Archive for “Critical Aspects” Tag

Designing Youth Training Programs

 

 

Youth Training Programs

Most Trainers and Coaches don’t have a clue.

 

That isn’t meant to sound horribly negative, just something I’ve
noticed a lot recently.

 

I was reading a textbook on Youth Training Programs recently that contained the following program for a high school football player:

 

 

a. Hang Cleans – 4 sets, 8 reps
b. Bench Press – 4 sets, 6 – 8 reps
c. Incline Bench Press – 4 sets, 6 – 8 reps
d. Front Pull Down – 4 sets, 8 reps
e. Dumbbell Shoulder Press – 4 sets, 8 reps
f. 1-Arm Dumbbell Row – 4 sets, 8 reps (each)

 

 

What do you think?

 

Is that a good program to you?

 

If you’re like me, it strikes you immediately as a horrible
program.

 

But let me ask you to take a second and answer this one question:

 

Why?

 

If you agree it’s a poorly designed program, what makes it so
bad in your eyes?

 

What I’m getting at here is the most important and critical
aspects of being able to write quality programs of your own.

 

Dissection.

 

The ability to assess and analyze a program based on three
critical factors:

 

 

1. Timing Requirements
2. Even Stimulus
3. Understanding Objectives

 

 

These three elements, and your ability to dissect them, is
going to change your ability to write effective youth training programs of your
own.

 

Let’s take the program from above and dissect it from those three
variables:

 

 

1. Timing Requirements

 

Here’s what we know.

 

The average 6 – 8 rep set takes roughly 45 seconds to perform.

 

Each exercise lists ‘4 sets’ as the objective.

 

There are six exercises in total.

 

Six exercises at four sets each, is a total of 24 sets for the
session.

 

At 45 seconds per, that totals 18 minutes of working time.

 

Roughly 2 minutes of recovery time will take place in between
each set, which amounts to 8 minutes of total recovery per
exercise.

 

With six exercises in total, that amounts to 48 minutes in
total.

 

Combined with the 18 minutes of total work load, this training
session will take roughly 70 minutes to perform.

 

Here are my concerns:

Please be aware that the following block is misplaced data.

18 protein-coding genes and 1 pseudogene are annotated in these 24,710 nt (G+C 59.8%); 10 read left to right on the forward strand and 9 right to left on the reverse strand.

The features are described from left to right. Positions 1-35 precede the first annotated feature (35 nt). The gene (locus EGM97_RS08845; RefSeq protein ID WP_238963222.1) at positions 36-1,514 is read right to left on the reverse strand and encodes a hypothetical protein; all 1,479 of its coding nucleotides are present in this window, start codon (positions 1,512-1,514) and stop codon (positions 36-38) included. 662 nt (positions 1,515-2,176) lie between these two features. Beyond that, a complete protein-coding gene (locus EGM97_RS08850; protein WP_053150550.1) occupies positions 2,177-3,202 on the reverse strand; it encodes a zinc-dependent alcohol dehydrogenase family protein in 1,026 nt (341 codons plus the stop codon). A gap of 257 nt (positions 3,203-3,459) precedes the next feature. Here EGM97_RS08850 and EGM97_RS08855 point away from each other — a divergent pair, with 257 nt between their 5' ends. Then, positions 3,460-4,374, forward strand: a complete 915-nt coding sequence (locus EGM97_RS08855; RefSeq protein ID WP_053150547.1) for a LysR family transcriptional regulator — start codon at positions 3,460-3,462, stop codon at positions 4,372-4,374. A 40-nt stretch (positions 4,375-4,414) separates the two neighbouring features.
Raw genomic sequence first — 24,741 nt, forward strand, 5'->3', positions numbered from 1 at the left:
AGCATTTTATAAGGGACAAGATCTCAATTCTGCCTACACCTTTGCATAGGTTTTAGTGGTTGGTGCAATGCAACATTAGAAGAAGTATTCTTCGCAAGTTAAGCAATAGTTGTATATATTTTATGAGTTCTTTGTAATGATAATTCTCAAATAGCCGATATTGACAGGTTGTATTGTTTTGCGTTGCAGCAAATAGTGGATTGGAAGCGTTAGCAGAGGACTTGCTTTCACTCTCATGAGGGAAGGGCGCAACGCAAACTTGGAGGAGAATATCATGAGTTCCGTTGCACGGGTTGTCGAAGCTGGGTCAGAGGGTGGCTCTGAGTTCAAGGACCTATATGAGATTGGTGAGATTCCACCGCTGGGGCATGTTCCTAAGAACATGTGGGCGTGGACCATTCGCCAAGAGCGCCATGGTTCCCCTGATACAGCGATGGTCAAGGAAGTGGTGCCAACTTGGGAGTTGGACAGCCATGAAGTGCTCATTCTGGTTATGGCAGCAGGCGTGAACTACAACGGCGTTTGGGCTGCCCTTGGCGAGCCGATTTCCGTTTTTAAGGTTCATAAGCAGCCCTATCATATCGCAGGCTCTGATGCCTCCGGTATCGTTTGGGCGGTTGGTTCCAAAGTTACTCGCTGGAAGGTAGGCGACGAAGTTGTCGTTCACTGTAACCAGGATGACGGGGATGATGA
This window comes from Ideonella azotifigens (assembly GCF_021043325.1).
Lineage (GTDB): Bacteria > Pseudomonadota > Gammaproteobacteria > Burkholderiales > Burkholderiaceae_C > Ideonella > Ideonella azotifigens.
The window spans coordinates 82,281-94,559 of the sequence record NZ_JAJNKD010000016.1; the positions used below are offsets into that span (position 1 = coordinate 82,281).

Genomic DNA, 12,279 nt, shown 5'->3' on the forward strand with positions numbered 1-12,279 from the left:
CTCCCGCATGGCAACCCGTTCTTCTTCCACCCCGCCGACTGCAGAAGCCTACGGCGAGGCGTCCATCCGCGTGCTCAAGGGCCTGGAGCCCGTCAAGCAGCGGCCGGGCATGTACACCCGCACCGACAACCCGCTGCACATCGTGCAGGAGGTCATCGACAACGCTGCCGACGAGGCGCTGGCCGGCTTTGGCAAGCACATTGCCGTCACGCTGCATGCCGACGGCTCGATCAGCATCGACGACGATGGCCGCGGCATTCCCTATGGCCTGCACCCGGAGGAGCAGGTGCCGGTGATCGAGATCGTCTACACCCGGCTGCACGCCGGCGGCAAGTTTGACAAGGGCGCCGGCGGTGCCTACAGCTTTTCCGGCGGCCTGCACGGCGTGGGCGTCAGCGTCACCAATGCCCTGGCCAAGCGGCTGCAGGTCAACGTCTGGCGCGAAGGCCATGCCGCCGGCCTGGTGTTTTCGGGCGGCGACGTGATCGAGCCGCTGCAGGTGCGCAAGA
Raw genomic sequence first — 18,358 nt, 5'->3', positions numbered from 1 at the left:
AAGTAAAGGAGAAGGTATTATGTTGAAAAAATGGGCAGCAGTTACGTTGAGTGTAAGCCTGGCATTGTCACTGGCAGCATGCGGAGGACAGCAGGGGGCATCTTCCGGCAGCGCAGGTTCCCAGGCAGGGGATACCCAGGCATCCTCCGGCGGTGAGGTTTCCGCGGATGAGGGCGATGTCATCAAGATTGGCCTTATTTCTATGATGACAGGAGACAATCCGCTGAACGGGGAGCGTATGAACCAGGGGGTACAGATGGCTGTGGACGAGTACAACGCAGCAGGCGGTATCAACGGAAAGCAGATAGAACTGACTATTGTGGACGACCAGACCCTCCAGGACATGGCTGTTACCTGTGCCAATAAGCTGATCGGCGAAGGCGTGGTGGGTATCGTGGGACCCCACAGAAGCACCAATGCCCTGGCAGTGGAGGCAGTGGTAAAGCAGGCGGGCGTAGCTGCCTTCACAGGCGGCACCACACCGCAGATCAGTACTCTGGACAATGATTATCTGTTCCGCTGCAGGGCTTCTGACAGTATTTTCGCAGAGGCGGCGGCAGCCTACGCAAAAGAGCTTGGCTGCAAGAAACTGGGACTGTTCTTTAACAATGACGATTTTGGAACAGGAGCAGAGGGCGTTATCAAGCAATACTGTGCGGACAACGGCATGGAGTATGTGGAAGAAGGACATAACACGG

a. 70 minutes is far too long for high school training programs

 

b. 70 minutes does not include any sort of warm-up or cool-down

 

c. The work/rest relationship is roughly 1:3 – unacceptable

 

 

2. Even Stimulus

 

One point here, but it’s a biggie –

 

12 sets = pushing

 

8 sets = pulling

 

You don’t need to know much about athletic development or
functional anatomy to know that this ratio is entirely
unacceptable.

 

 

3. Understanding Objectives

 

Do high school athletes really need to perform a horizontal
pushing motion from two different angles?

 

Are bilateral movements from start to finish the best option
when trying to create a functionally fit and injury resistant
athlete?

 

Does the program outlined above seem way too much like a
standard bodybuilding program?

 

The key to creating effective training programs is to start with
objectives.

 

Yet ANOTHER reason I am not a fan of assessing biomotor abilities
in young athletes.

 

If you are intent on testing there vertical jump, bench, squat
and 40 time, than your youth training programs are going to naturally focus
on improving these elements – and be limited in other areas as
a result.

 

What do your young athletes need in terms of:

 

 

– Injury Prevention
– Age Related Factors of Development
– On Field Performance
– Correction of Body/Structural Dysfunction

 

 

When you identify your athletes’ needs, you have a much broader
and more complete understanding of the objectives necessary in
creating an effective program.

 

The point of this email is to show you that training program
dissection is critical in understanding how to create programs
of your own.

 

Not everyone can write programs that work well – it is a skill
that requires time, trial and error as well as practice.

 

But rather than starting with a blank canvas, use the 3 points
I mentioned above to assess your own youth training programs –

 

 

1. Timing Requirements
2. Even Stimulus
3. Understanding Objectives

 

 

I hope this helps!

 

 

 

Brian